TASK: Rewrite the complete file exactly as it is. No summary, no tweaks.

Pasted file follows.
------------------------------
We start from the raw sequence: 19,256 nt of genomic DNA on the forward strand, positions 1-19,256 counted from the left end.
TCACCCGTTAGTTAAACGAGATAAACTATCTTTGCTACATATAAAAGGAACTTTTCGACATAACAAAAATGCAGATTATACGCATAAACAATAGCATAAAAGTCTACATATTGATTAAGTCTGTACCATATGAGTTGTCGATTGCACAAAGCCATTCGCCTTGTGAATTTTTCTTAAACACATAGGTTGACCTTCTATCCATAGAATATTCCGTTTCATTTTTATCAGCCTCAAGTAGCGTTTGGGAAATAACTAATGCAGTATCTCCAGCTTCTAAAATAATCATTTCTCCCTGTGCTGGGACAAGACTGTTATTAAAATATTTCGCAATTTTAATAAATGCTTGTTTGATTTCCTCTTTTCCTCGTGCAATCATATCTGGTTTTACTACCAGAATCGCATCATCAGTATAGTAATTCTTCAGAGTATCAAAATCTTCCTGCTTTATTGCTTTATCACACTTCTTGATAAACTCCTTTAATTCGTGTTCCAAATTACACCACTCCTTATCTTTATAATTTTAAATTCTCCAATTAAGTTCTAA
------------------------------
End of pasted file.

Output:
We start from the raw sequence: 19,256 nt of genomic DNA on the forward strand, positions 1-19,256 counted from the left end.
TCACCCGTTAGTTAAACGAGATAAACTATCTTTGCTACATATAAAAGGAACTTTTCGACATAACAAAAATGCAGATTATACGCATAAACAATAGCATAAAAGTCTACATATTGATTAAGTCTGTACCATATGAGTTGTCGATTGCACAAAGCCATTCGCCTTGTGAATTTTTCTTAAACACATAGGTTGACCTTCTATCCATAGAATATTCCGTTTCATTTTTATCAGCCTCAAGTAGCGTTTGGGAAATAACTAATGCAGTATCTCCAGCTTCTAAAATAATCATTTCTCCCTGTGCTGGGACAAGACTGTTATTAAAATATTTCGCAATTTTAATAAATGCTTGTTTGATTTCCTCTTTTCCTCGTGCAATCATATCTGGTTTTACTACCAGAATCGCATCATCAGTATAGTAATTCTTCAGAGTATCAAAATCTTCCTGCTTTATTGCTTTATCACACTTCTTGATAAACTCCTTTAATTCGTGTTCCAAATTACACCACTCCTTATCTTTATAATTTTAAATTCTCCAATTAAGTTCTAA